General Aztecs Maya Tocuaro Kids Contact 22 Sep 2017/11 Vulture
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Article suitable for older students

Professor Joyce Marcus

Question for September 2016

Why did Maya houses have no windows? (2) Asked by Chalfont St. Giles Junior School. Chosen and answered by Professor Joyce Marcus.

Reconstruction of a residential platform from La Laguna, Tlaxcala. The wattle-and-daub comoner’s house had roasting and storage pits in an earthen platform lined with stone
Reconstruction of a residential platform from La Laguna, Tlaxcala. The wattle-and-daub comoner’s house had roasting and storage pits in an earthen platform lined with stone  (Click on image to enlarge)

That is an interesting topic because we do not really know the full answer. Houses might have had windows but preservation of the earliest houses from ca 1500 BC in Oaxaca (Mexico) reveals only the lowest or deepest foundations of houses, that is, the postholes and lowest courses of materials at the base of the walls.
Preservation of even later houses (at 1000 BC) rarely extends more than a foot or so in height. Rarely do we have the wall preserved to the height at which one might expect to see evidence of windows. The doorway to a house might have been sufficient to let light and air enter most simple houses. Privacy and the retention of cool or warm air could best be achieved without windows. However, once we see royal residences and palaces and impressive stone architecture (ca. AD 400-800) in the Maya area, we do see slits and narrow openings in the stone walls which did serve as windows that allowed residents to see outside the building but did not allow anyone to see inside the private quarters of noble and royal families.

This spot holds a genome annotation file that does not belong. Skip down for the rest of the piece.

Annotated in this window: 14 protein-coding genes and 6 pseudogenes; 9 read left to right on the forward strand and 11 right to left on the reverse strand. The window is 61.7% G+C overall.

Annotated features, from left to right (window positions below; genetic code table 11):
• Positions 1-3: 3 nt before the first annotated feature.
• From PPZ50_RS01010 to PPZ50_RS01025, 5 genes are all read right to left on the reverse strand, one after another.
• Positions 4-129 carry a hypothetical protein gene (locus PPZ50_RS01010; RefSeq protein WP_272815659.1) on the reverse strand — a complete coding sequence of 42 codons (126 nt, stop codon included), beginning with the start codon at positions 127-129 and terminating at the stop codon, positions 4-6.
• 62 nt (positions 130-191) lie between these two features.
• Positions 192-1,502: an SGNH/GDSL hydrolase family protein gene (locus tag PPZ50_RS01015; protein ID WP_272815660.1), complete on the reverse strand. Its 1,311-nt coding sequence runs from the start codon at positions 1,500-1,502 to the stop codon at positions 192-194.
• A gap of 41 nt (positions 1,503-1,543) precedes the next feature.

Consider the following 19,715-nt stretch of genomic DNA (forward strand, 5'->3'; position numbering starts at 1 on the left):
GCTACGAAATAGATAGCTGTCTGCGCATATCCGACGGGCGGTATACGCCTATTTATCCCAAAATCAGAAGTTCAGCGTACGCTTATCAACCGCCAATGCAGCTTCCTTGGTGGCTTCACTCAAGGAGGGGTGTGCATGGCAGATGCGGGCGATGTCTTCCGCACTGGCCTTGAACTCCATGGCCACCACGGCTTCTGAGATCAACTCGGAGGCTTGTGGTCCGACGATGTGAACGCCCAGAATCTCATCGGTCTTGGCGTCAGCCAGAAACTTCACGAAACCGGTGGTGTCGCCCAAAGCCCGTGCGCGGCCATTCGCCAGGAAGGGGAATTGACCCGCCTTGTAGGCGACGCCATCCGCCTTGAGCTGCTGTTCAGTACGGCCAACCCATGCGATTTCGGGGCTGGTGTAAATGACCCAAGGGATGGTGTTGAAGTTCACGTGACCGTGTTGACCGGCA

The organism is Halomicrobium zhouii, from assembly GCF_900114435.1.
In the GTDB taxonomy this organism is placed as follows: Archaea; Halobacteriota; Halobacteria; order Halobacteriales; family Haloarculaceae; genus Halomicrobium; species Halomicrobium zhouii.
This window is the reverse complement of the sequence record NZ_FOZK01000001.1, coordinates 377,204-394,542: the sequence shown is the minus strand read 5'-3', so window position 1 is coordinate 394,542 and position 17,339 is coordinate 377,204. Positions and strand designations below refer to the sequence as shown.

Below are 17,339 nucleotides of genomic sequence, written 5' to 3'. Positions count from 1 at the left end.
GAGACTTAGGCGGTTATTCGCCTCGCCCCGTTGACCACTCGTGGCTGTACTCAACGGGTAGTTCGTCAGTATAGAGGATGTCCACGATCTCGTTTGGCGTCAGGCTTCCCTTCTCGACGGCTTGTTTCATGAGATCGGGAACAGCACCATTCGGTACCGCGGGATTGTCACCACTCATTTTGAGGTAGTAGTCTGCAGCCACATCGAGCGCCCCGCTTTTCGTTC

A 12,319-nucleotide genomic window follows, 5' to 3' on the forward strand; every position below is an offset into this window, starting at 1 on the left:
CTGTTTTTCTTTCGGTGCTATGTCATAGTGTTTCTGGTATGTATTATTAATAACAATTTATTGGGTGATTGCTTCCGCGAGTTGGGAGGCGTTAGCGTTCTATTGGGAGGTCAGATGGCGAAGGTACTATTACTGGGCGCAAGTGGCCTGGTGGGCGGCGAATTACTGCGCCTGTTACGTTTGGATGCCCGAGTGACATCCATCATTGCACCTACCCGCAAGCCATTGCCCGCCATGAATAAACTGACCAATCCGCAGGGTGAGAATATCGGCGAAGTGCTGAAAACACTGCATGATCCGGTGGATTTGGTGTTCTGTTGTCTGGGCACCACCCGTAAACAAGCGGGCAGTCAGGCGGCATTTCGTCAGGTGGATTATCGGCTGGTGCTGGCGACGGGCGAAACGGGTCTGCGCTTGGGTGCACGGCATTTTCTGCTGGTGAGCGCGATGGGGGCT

Picture
Drawing by and courtesy of Professor David M. Carballo

‘Why did Aztec houses have no windows?’

‘Why did [Maya] houses have no windows?

‘Why didn’t Aztec houses have doors?’

Professor Joyce Marcus has answered just this one question

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